The World Health Organization said Egypt’s strong coronavirus surveillance system and contact tracing efforts have proved effective in controlling and managing sporadic and clusters of cases before they can spread,” but that further efforts are needed, according to Ahram Online on Friday.
A team of experts from the organisation on Wednesday concluded a technical support mission to identify the current situation of the disease in Egypt and review ongoing response activities by the government. This involved a series of meetings and field visits to Cairo and other governorates.
“We see that Egypt is making substantial efforts to control COVID-19 outbreak. Significant work is being done, especially in the areas of early detection, laboratory testing, isolation, contact tracing and referral of patients,” said Yvan Hutin, director for communicable diseases in WHO’s Regional Office for the Eastern Mediterranean and mission team lead.
“But more needs to be done,” he added, in a report published Thursday.
“There is now a critical window of opportunity to effectively control the outbreak before the current local transmission progresses to community transmission,” Hutin said.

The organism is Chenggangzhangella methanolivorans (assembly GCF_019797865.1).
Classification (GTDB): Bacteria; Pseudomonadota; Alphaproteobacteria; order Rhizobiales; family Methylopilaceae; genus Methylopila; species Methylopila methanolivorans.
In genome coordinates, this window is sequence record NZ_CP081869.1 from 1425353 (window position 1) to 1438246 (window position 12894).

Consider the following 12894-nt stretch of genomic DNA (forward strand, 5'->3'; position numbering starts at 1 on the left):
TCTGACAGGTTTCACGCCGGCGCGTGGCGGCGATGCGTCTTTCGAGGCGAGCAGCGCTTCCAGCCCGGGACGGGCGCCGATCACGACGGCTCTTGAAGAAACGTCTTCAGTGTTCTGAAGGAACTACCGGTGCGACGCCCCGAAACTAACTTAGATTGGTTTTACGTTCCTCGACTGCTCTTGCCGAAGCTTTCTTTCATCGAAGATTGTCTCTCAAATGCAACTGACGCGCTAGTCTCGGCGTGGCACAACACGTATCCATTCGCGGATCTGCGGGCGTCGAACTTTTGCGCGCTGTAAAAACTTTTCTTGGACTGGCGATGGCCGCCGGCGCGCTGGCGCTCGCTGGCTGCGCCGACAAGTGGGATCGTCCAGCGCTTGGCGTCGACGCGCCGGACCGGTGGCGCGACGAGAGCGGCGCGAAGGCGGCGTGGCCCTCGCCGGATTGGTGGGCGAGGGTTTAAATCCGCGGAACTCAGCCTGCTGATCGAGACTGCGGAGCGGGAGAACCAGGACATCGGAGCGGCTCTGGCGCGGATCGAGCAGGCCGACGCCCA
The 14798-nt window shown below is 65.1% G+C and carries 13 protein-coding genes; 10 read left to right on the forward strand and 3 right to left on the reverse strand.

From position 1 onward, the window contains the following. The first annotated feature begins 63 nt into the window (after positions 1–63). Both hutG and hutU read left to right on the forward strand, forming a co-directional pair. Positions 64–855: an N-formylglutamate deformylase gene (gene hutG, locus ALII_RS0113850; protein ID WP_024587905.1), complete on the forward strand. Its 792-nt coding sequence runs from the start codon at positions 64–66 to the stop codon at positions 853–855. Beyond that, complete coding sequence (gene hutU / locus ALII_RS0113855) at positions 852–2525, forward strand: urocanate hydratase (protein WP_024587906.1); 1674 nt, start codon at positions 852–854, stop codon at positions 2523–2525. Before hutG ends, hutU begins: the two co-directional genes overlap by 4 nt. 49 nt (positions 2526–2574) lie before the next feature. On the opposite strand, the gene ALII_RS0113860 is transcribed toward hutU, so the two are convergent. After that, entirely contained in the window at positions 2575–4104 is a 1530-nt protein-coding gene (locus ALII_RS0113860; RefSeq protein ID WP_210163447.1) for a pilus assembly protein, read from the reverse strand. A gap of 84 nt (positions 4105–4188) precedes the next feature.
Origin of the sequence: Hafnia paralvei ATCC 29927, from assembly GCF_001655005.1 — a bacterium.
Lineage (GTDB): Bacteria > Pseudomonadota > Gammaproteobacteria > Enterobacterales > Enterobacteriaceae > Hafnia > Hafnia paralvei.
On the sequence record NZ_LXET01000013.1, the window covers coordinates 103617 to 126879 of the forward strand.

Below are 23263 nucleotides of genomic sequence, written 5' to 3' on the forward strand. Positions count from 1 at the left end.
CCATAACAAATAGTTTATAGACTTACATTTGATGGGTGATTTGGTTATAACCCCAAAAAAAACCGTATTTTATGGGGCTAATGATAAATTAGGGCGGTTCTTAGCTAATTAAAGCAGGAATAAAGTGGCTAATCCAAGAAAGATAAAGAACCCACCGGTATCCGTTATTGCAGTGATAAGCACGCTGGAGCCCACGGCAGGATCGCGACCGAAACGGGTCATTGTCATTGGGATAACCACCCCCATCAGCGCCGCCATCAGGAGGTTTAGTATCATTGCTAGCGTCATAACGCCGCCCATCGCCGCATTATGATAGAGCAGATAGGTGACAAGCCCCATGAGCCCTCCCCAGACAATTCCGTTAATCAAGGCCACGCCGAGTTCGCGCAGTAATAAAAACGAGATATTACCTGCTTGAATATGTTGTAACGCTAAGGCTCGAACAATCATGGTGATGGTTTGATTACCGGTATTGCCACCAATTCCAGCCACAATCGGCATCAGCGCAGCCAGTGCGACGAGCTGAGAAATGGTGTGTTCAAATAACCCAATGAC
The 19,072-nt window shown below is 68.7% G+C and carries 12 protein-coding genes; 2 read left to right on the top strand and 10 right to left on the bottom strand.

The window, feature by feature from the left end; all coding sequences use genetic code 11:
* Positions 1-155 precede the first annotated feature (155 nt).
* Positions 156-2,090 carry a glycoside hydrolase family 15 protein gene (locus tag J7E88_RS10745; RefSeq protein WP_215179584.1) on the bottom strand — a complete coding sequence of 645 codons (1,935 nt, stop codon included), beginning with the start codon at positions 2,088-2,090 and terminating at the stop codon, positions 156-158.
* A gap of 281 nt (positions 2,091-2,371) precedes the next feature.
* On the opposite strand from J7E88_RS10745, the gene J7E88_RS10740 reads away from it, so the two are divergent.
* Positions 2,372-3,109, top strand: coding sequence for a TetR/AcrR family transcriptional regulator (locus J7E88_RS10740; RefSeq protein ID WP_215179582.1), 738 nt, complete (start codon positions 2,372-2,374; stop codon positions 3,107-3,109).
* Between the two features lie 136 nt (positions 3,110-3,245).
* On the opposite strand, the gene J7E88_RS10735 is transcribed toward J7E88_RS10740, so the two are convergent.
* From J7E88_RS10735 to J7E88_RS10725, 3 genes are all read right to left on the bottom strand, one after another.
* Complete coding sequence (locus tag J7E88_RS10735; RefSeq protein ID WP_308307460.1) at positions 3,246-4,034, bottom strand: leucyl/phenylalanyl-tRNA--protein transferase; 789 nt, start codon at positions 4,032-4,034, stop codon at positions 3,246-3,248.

“We have agreed on several areas that can be scaled up, taking a whole-of-government and whole-of-society approach.”
Egypt has registered 495 coronavirus cases so far, including 24 fatalities.
The UN body hailed progress made by Egyptian health authorities in expanding the number of peripheral laboratories that can test for the coronavirus.
Health Minister Hala Zayed said earlier this week that 21 laboratories across the country can now test for the virus, with plans to increase that number to 27 to cover each of the country’s 27 governorates. University laboratories will also be involved in the process.
Egypt now has the capacity to conduct up to 200,000 tests, according to the WHO report.
WHO said it will work with Egyptian health authorities to enhance the isolation, quarantine and referral mechanisms in the country. It will also help scale up infection prevention and control practices to “prevent transmission at all levels to ensure that patients and health workers are protected.”
Egyptian authorities have made “significant efforts” to ensure the public is updated on the current situation, WHO said. Greater cooperation with civil society groups and the media will help “ensure the public is able to make informed decisions, without succumbing to mistrust and the stigma associated with the disease,” it added.